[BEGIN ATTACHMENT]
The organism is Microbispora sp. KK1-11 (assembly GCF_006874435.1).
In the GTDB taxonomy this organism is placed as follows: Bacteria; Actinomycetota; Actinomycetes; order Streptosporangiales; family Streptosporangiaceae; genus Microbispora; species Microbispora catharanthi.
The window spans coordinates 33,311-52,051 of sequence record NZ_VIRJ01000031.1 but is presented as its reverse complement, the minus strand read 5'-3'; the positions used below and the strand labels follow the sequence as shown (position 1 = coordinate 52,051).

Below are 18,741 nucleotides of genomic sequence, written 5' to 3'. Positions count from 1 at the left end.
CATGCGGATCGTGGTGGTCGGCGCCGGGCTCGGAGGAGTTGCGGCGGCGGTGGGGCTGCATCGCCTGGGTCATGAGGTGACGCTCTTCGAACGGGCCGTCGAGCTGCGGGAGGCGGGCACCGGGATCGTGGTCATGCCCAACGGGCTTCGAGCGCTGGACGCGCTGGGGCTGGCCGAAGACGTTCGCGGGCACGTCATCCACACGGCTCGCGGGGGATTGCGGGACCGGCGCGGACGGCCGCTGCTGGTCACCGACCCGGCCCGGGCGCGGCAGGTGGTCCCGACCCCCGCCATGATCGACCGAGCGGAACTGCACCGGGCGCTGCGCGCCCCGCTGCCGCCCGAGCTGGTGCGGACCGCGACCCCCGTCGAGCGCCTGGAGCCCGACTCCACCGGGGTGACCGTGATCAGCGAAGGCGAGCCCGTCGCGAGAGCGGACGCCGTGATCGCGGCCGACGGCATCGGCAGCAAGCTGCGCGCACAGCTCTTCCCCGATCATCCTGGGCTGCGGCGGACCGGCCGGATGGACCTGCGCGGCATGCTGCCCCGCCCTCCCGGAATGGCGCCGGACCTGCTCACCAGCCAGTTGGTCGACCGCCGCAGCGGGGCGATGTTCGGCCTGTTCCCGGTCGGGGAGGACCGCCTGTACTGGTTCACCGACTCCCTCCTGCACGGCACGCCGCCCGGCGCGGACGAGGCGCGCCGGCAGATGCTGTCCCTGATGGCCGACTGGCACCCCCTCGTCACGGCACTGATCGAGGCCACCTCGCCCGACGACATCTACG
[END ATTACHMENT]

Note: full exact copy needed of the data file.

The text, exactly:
The organism is Microbispora sp. KK1-11 (assembly GCF_006874435.1).
In the GTDB taxonomy this organism is placed as follows: Bacteria; Actinomycetota; Actinomycetes; order Streptosporangiales; family Streptosporangiaceae; genus Microbispora; species Microbispora catharanthi.
The window spans coordinates 33,311-52,051 of sequence record NZ_VIRJ01000031.1 but is presented as its reverse complement, the minus strand read 5'-3'; the positions used below and the strand labels follow the sequence as shown (position 1 = coordinate 52,051).

Below are 18,741 nucleotides of genomic sequence, written 5' to 3'. Positions count from 1 at the left end.
CATGCGGATCGTGGTGGTCGGCGCCGGGCTCGGAGGAGTTGCGGCGGCGGTGGGGCTGCATCGCCTGGGTCATGAGGTGACGCTCTTCGAACGGGCCGTCGAGCTGCGGGAGGCGGGCACCGGGATCGTGGTCATGCCCAACGGGCTTCGAGCGCTGGACGCGCTGGGGCTGGCCGAAGACGTTCGCGGGCACGTCATCCACACGGCTCGCGGGGGATTGCGGGACCGGCGCGGACGGCCGCTGCTGGTCACCGACCCGGCCCGGGCGCGGCAGGTGGTCCCGACCCCCGCCATGATCGACCGAGCGGAACTGCACCGGGCGCTGCGCGCCCCGCTGCCGCCCGAGCTGGTGCGGACCGCGACCCCCGTCGAGCGCCTGGAGCCCGACTCCACCGGGGTGACCGTGATCAGCGAAGGCGAGCCCGTCGCGAGAGCGGACGCCGTGATCGCGGCCGACGGCATCGGCAGCAAGCTGCGCGCACAGCTCTTCCCCGATCATCCTGGGCTGCGGCGGACCGGCCGGATGGACCTGCGCGGCATGCTGCCCCGCCCTCCCGGAATGGCGCCGGACCTGCTCACCAGCCAGTTGGTCGACCGCCGCAGCGGGGCGATGTTCGGCCTGTTCCCGGTCGGGGAGGACCGCCTGTACTGGTTCACCGACTCCCTCCTGCACGGCACGCCGCCCGGCGCGGACGAGGCGCGCCGGCAGATGCTGTCCCTGATGGCCGACTGGCACCCCCTCGTCACGGCACTGATCGAGGCCACCTCGCCCGACGACATCTACG